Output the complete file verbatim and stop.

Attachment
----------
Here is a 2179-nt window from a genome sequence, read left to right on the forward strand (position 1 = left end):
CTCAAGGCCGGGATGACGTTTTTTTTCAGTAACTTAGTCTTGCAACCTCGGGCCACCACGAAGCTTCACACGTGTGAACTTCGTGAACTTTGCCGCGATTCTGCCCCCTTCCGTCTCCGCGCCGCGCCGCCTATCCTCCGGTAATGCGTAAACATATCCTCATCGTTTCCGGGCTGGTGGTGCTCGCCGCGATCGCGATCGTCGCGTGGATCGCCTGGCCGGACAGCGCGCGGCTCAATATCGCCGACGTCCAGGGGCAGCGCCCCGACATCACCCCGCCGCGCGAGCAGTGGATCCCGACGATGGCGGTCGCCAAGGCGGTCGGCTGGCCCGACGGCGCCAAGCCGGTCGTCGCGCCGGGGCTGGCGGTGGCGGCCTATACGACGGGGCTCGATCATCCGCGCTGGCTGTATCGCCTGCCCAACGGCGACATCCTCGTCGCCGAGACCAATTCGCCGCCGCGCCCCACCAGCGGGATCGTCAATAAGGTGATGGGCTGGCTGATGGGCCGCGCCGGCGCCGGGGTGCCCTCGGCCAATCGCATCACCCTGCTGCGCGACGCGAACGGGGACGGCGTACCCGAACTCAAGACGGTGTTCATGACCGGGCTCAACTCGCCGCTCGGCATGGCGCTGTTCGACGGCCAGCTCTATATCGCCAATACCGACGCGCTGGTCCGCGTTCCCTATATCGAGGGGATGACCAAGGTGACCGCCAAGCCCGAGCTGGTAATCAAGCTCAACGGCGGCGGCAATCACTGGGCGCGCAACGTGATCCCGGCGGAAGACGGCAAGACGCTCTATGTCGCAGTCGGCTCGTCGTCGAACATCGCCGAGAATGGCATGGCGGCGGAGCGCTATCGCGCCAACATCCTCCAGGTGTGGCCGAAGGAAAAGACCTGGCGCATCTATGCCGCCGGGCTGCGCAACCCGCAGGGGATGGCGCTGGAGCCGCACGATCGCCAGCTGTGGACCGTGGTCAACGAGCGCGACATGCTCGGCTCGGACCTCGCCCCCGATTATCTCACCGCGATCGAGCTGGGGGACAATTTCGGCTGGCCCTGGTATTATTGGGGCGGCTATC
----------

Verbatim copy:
Here is a 2179-nt window from a genome sequence, read left to right on the forward strand (position 1 = left end):
CTCAAGGCCGGGATGACGTTTTTTTTCAGTAACTTAGTCTTGCAACCTCGGGCCACCACGAAGCTTCACACGTGTGAACTTCGTGAACTTTGCCGCGATTCTGCCCCCTTCCGTCTCCGCGCCGCGCCGCCTATCCTCCGGTAATGCGTAAACATATCCTCATCGTTTCCGGGCTGGTGGTGCTCGCCGCGATCGCGATCGTCGCGTGGATCGCCTGGCCGGACAGCGCGCGGCTCAATATCGCCGACGTCCAGGGGCAGCGCCCCGACATCACCCCGCCGCGCGAGCAGTGGATCCCGACGATGGCGGTCGCCAAGGCGGTCGGCTGGCCCGACGGCGCCAAGCCGGTCGTCGCGCCGGGGCTGGCGGTGGCGGCCTATACGACGGGGCTCGATCATCCGCGCTGGCTGTATCGCCTGCCCAACGGCGACATCCTCGTCGCCGAGACCAATTCGCCGCCGCGCCCCACCAGCGGGATCGTCAATAAGGTGATGGGCTGGCTGATGGGCCGCGCCGGCGCCGGGGTGCCCTCGGCCAATCGCATCACCCTGCTGCGCGACGCGAACGGGGACGGCGTACCCGAACTCAAGACGGTGTTCATGACCGGGCTCAACTCGCCGCTCGGCATGGCGCTGTTCGACGGCCAGCTCTATATCGCCAATACCGACGCGCTGGTCCGCGTTCCCTATATCGAGGGGATGACCAAGGTGACCGCCAAGCCCGAGCTGGTAATCAAGCTCAACGGCGGCGGCAATCACTGGGCGCGCAACGTGATCCCGGCGGAAGACGGCAAGACGCTCTATGTCGCAGTCGGCTCGTCGTCGAACATCGCCGAGAATGGCATGGCGGCGGAGCGCTATCGCGCCAACATCCTCCAGGTGTGGCCGAAGGAAAAGACCTGGCGCATCTATGCCGCCGGGCTGCGCAACCCGCAGGGGATGGCGCTGGAGCCGCACGATCGCCAGCTGTGGACCGTGGTCAACGAGCGCGACATGCTCGGCTCGGACCTCGCCCCCGATTATCTCACCGCGATCGAGCTGGGGGACAATTTCGGCTGGCCCTGGTATTATTGGGGCGGCTATC